fish in the water, the saliva boiled in their mounts: and as for the
birds in the air, from the fever heat their livers were cooked and
they fell senseless."
The horrors of the taking of the city are described in graphic detail.
So thoroughly had all avenue of escape been closed that when the wind
accelerated the flames that filled the air, there were many people who
threw themselves into the water, to escape the fire or sword. It was a
time when the slave market was such that an old man of eighty and a
child of twelve sold for the same price and the fire of hate waxed to
such a heat that the garment of the wealthy merchant and the rags of
the sick beggar burned the same way. Individual soldiers in bands of
the troops had been each commissioned to each get a head, but some who
were not content with one head got all they could tie to their belts.
It is mentioned, however, that some of the men of learning and rank as
were granted his protection and shared his bounty, but the general
carnage was hideous. When the inhabitants had been thus almost
annihilated, their habitations were dealt with. Only the mosques, the
schools, and the dormitories were spared. Accordingly, we read that
Timur left Baghdad on account of "vile odour of the carcases of the
Nevertheless, when Timur took his departure, we are told that he
ordered that the city should be rebuilt. The shrine at Kadhmayn,
however, was not restored. After the death of Timur, there was a brief
reoccupation of Baghdad by the Julayrs, who were displaced by the
"Black Sheep" Turkomans, who held the city from 1411-1469. They in
turn were driven out by their rivals, the "White Sheep" Turkomans.
It was therefore after a long period of neglect, when the city had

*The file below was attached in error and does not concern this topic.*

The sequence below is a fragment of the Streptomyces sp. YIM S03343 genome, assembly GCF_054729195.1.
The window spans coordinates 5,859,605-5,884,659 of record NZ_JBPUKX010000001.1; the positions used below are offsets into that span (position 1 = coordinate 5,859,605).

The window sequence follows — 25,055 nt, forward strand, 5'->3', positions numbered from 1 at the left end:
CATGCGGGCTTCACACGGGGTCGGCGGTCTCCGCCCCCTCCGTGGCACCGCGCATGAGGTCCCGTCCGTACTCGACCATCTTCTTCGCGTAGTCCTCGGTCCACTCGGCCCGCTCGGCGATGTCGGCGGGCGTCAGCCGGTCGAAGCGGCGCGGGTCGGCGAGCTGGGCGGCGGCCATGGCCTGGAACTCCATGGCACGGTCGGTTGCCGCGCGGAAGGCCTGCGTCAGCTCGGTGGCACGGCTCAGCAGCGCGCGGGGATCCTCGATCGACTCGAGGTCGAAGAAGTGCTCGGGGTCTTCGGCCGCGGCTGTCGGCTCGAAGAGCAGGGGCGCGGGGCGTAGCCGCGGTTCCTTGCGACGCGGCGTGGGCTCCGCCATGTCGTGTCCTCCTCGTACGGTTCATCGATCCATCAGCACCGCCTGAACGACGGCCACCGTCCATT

been held by successive generations of half savage tribes, that Shah
Ismail I, of the Safawi dynasty captured Baghdad in 1508, and it was
in 1519 that he completed the rebuilding of the Shrine at Kadhmayn
much as it stands today. With the rise of Shah Ismail there is an
interesting and significant story of the revival of Persian Shia
Power, which belongs in the history of Ardebil in Azerbaijan rather
than in a description of the Shrine of the "Two Kadhims" in Baghdad.
We are told that frequently from twenty-five, to thirty thousand
pilgrims visit the Shrine in one day. If viewed from a point of
vantage, this Shrine with its twin domes of gleaming gold is one of
the most beautiful sights in Baghdad; and if studied in its historical
associations throughout the last eleven hundred years, it affords a
thrilling resume of the changing fortunes of the far-famed city of
1. Ibn Sa'd, Tabakat, VII, ii, pp. 68, I. 18; 99, I. 21; & 80, I.
2. Yakubi, Tarikh, edit, Houtsma, Vol. 11, P. 499.
3. Kulaini, Usul al-Kafi P. 203.
4. Majlisi, Toafatu's- Za'irin, pp. 308 fi.
5. Majiisi, op. cit., p. 309.
6. Ibn al-Athir, Kamil, viii, p. 177.
7. Browne, Persian Literature in Modern Times, p. 31.
8. Le Strange, Baghdad during the Abbasid Caliphate, p. 162.
9. Le Strange, Op. cit., p. 164.
10. Le Strange, Op. cit., p. 163.
11. Ibn Jubayr, Travels, Wright's text revised by de Goeje, P. 226.
12. lbn Tiktaka, Kitab al- Fakhri, p. 163.
13. Howarth, History of the Mongols, iii, pp. 126, 127.
14. Travels of Marco Polo the Venitian, ch. viii.
15. Howarth, Op. cit. pp. 127-131.
16. Mustawfi, Nuzhatu'l-Qulub, Eng. trans. Gibb Mem. series, vol.
XXIII, ii, p. 42.
17. Zafar Nameh, by Sharifu'd-din Ali Yazdi, edt. Calcutta 1887-8,
vol. II pp. 363-369.
Encyclopaedia of Islam, art. "Kadhmayn".
better than wealth because it protects you while you have to
guard wealth. it decreases if you keep on spending it but the
more you make use of knowledge ,the more it increases . what you
get through wealth disappears as soon as wealth disappears but
what you achieve through knowledge will remain even after you."MORE